When Emotional Intelligence is a liability

DSCN1964One of the four major branches of emotional intelligence (according to John D. Mayer and Peter Salovey) is the ability to reflectively regulate or manage emotions. This applies to managing your own emotions rather than those of other people. According to research by this team, people who understand their own emotions and “are confident about their abilities to regulate their affect, seem to be able to repair their moods more quickly and effectively following failure.” [1]

There are two things about this finding that piqued by interest. As regulating one’s own emotions and repairing one’s own mood are basically the same ability, these two skills should definitely be found in the same people. However, people only “seem” to do this. The person who manages their own emotions may appear to minimize disappointment, frustration and anger while being disturbed as the person who frets, sulks and rants after their plans bite the dust. However, the first group is definitely more pleasant to be around. If you are naturally reserved and never exhibit much emotion, you may have been told to be more open, because people cannot read you. However, if some people are experts are manipulating their own affect, others are not really reading them either.

People who are able to mold their own emotions to create favorable impressions of themselves must work at this. You do not remain calm and collected when others panic if you don’t put effort into learning this skill. Controlling emotional expressiveness come at a price, and one of the costs seems to be less expertise in skills that require logic. Psychologists Dana Joseph (University of Central Florida) and Daniel Newman (University of Illinois) analyzed every study they could find on the connection between job performance and emotional intelligence. Interestingly, certain types of jobs are performed better by people who don’t read others emotions and regulate their own. In these positions, such as mechanic, scientist or accountant, people with higher emotional intelligence typically exhibited poorer performance.[2]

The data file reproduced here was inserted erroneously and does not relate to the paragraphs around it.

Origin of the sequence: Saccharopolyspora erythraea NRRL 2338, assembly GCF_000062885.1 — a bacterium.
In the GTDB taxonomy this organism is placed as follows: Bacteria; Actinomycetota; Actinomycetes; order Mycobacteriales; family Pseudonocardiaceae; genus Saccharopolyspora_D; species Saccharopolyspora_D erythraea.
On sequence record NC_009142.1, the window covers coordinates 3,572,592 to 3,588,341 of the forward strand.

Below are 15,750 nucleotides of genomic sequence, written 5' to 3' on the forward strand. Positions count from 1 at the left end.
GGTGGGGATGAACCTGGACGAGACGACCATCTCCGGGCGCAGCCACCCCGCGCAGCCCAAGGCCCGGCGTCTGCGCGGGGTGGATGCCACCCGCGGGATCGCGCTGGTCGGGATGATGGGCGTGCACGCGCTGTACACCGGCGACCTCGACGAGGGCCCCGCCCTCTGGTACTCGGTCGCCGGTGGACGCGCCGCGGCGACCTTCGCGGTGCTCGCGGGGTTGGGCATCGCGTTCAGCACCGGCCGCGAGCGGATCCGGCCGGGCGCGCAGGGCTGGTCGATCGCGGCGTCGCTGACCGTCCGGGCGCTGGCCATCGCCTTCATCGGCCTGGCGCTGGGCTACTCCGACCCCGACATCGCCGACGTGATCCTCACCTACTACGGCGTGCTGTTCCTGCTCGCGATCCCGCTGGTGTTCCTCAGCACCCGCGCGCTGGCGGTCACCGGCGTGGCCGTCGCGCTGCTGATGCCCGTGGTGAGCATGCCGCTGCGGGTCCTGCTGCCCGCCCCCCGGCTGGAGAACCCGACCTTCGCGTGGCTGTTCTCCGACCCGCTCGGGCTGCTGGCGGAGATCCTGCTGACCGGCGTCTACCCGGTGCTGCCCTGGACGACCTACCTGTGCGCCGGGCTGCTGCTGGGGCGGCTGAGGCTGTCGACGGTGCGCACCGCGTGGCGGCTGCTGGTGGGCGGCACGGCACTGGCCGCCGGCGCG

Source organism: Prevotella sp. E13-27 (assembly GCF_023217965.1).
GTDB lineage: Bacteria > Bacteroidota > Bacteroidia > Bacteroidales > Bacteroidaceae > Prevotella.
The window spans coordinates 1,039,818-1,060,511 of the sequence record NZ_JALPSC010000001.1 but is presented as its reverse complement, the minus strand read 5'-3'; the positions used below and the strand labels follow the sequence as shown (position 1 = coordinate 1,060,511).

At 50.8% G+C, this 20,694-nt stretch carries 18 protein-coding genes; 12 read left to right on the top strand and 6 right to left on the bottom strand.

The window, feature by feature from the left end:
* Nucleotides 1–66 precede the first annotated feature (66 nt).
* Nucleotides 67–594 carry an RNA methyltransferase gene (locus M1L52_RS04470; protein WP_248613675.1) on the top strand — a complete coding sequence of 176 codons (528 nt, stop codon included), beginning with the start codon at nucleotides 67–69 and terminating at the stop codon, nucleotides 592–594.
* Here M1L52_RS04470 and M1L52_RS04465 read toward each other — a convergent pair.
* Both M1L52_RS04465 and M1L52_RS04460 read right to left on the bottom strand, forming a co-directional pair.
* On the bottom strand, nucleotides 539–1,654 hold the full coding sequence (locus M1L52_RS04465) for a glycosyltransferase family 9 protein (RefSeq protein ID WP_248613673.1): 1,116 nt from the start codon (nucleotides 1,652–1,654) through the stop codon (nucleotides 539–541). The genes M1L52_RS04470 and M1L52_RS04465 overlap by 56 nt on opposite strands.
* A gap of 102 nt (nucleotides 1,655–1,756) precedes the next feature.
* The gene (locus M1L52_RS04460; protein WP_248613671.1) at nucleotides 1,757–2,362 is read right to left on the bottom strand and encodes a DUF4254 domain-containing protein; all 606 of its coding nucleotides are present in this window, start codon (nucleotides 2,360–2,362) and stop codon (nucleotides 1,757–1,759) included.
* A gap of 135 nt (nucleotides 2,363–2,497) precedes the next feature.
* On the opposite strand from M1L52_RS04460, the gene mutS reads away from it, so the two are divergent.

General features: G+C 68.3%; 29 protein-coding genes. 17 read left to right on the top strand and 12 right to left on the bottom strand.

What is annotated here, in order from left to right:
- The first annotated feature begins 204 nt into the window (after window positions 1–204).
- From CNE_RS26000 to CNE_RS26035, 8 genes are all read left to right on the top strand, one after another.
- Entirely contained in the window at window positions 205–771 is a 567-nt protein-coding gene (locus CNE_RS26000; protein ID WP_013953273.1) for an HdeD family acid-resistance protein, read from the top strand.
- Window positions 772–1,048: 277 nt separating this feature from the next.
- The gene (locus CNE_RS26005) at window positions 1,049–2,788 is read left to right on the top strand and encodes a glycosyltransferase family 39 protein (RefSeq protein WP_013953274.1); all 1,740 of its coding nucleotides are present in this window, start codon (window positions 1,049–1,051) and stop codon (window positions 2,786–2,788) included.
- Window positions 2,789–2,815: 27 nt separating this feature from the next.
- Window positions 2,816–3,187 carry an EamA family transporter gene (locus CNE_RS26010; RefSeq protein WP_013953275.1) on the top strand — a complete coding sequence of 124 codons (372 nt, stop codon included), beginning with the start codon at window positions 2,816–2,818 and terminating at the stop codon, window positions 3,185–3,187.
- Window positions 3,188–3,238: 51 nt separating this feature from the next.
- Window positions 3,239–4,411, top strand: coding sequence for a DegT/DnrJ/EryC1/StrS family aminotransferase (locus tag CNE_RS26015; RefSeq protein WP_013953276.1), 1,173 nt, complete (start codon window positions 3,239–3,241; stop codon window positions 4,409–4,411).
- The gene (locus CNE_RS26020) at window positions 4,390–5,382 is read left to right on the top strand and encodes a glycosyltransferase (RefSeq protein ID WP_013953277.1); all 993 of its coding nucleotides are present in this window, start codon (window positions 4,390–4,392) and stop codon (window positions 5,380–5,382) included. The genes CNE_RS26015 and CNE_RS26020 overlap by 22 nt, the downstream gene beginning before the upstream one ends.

While it is a good idea to learn how to hide exhibits of anger. It is not necessarily a bad thing to show a lack of enthusiasm or empathy. In learning the emotional expressiveness that enables you to persuade others, you may be sacrificing just as important skills that are part of very necessary professions.

[1] Salovey, Mayer, Goldman, Turvey, & Palfai, 1993 (http://www.unh.edu/emotional_intelligence/EI%20Assets/Reprints…Mood%20Meas%20and%20Mood%20Cong/CA1995SaloveyMayer.pdf)
[2] https://news.cos.ucf.edu/the-dark-side-of-emotional-intelligence/

 

 

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1 Response to When Emotional Intelligence is a liability

  1. knlistman says:

    Reblogged this on Write about what? and commented:

    Can you read other’s emotions?

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